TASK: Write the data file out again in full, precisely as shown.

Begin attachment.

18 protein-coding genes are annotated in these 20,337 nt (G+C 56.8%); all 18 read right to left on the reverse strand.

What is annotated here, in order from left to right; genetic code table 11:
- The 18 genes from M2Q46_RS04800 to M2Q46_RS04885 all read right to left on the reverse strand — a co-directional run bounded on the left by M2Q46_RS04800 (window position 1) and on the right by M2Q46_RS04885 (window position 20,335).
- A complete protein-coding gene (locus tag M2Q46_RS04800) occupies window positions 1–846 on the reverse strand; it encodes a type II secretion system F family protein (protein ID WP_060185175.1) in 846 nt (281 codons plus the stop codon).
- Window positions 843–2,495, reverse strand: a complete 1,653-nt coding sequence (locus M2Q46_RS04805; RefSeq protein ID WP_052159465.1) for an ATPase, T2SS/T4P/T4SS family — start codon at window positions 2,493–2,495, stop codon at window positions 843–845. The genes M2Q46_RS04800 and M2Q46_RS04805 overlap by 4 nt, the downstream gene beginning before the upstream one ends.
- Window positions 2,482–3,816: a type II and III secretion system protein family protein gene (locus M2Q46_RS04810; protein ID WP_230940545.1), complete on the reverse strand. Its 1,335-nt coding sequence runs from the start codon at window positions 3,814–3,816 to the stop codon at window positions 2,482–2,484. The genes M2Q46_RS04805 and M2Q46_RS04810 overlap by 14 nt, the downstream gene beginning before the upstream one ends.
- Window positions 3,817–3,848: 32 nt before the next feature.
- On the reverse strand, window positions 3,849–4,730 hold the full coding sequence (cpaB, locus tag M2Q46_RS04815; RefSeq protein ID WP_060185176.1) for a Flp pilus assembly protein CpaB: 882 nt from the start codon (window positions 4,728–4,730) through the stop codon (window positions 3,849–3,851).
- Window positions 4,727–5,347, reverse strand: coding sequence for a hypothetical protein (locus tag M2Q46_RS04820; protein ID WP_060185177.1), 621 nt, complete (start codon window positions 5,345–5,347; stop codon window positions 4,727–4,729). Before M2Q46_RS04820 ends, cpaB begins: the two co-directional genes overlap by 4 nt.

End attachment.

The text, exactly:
18 protein-coding genes are annotated in these 20,337 nt (G+C 56.8%); all 18 read right to left on the reverse strand.

What is annotated here, in order from left to right; genetic code table 11:
- The 18 genes from M2Q46_RS04800 to M2Q46_RS04885 all read right to left on the reverse strand — a co-directional run bounded on the left by M2Q46_RS04800 (window position 1) and on the right by M2Q46_RS04885 (window position 20,335).
- A complete protein-coding gene (locus tag M2Q46_RS04800) occupies window positions 1–846 on the reverse strand; it encodes a type II secretion system F family protein (protein ID WP_060185175.1) in 846 nt (281 codons plus the stop codon).
- Window positions 843–2,495, reverse strand: a complete 1,653-nt coding sequence (locus M2Q46_RS04805; RefSeq protein ID WP_052159465.1) for an ATPase, T2SS/T4P/T4SS family — start codon at window positions 2,493–2,495, stop codon at window positions 843–845. The genes M2Q46_RS04800 and M2Q46_RS04805 overlap by 4 nt, the downstream gene beginning before the upstream one ends.
- Window positions 2,482–3,816: a type II and III secretion system protein family protein gene (locus M2Q46_RS04810; protein ID WP_230940545.1), complete on the reverse strand. Its 1,335-nt coding sequence runs from the start codon at window positions 3,814–3,816 to the stop codon at window positions 2,482–2,484. The genes M2Q46_RS04805 and M2Q46_RS04810 overlap by 14 nt, the downstream gene beginning before the upstream one ends.
- Window positions 3,817–3,848: 32 nt before the next feature.
- On the reverse strand, window positions 3,849–4,730 hold the full coding sequence (cpaB, locus tag M2Q46_RS04815; RefSeq protein ID WP_060185176.1) for a Flp pilus assembly protein CpaB: 882 nt from the start codon (window positions 4,728–4,730) through the stop codon (window positions 3,849–3,851).
- Window positions 4,727–5,347, reverse strand: coding sequence for a hypothetical protein (locus tag M2Q46_RS04820; protein ID WP_060185177.1), 621 nt, complete (start codon window positions 5,345–5,347; stop codon window positions 4,727–4,729). Before M2Q46_RS04820 ends, cpaB begins: the two co-directional genes overlap by 4 nt.